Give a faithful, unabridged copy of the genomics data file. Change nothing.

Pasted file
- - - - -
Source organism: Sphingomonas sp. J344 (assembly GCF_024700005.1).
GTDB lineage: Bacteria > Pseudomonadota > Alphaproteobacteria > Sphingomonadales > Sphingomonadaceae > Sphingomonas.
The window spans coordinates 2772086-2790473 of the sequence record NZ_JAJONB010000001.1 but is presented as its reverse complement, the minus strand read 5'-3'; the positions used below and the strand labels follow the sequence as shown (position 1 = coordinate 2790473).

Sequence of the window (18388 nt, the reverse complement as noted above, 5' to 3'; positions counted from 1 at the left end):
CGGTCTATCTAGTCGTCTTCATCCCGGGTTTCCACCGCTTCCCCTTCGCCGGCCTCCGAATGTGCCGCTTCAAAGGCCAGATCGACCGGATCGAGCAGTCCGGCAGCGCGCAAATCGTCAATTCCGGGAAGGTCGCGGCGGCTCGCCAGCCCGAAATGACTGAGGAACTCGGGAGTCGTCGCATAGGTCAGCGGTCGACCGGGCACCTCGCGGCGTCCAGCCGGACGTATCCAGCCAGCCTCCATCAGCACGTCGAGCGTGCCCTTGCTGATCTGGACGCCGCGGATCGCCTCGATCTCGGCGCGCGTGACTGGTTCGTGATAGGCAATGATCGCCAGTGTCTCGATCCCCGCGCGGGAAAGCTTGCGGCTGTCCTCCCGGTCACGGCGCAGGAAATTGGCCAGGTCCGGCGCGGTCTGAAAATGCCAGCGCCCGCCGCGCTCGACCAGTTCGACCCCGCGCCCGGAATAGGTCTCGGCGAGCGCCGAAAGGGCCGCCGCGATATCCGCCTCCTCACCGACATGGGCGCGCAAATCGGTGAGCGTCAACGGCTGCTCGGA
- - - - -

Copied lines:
Source organism: Sphingomonas sp. J344 (assembly GCF_024700005.1).
GTDB lineage: Bacteria > Pseudomonadota > Alphaproteobacteria > Sphingomonadales > Sphingomonadaceae > Sphingomonas.
The window spans coordinates 2772086-2790473 of the sequence record NZ_JAJONB010000001.1 but is presented as its reverse complement, the minus strand read 5'-3'; the positions used below and the strand labels follow the sequence as shown (position 1 = coordinate 2790473).

Sequence of the window (18388 nt, the reverse complement as noted above, 5' to 3'; positions counted from 1 at the left end):
CGGTCTATCTAGTCGTCTTCATCCCGGGTTTCCACCGCTTCCCCTTCGCCGGCCTCCGAATGTGCCGCTTCAAAGGCCAGATCGACCGGATCGAGCAGTCCGGCAGCGCGCAAATCGTCAATTCCGGGAAGGTCGCGGCGGCTCGCCAGCCCGAAATGACTGAGGAACTCGGGAGTCGTCGCATAGGTCAGCGGTCGACCGGGCACCTCGCGGCGTCCAGCCGGACGTATCCAGCCAGCCTCCATCAGCACGTCGAGCGTGCCCTTGCTGATCTGGACGCCGCGGATCGCCTCGATCTCGGCGCGCGTGACTGGTTCGTGATAGGCAATGATCGCCAGTGTCTCGATCCCCGCGCGGGAAAGCTTGCGGCTGTCCTCCCGGTCACGGCGCAGGAAATTGGCCAGGTCCGGCGCGGTCTGAAAATGCCAGCGCCCGCCGCGCTCGACCAGTTCGACCCCGCGCCCGGAATAGGTCTCGGCGAGCGCCGAAAGGGCCGCCGCGATATCCGCCTCCTCACCGACATGGGCGCGCAAATCGGTGAGCGTCAACGGCTGCTCGGA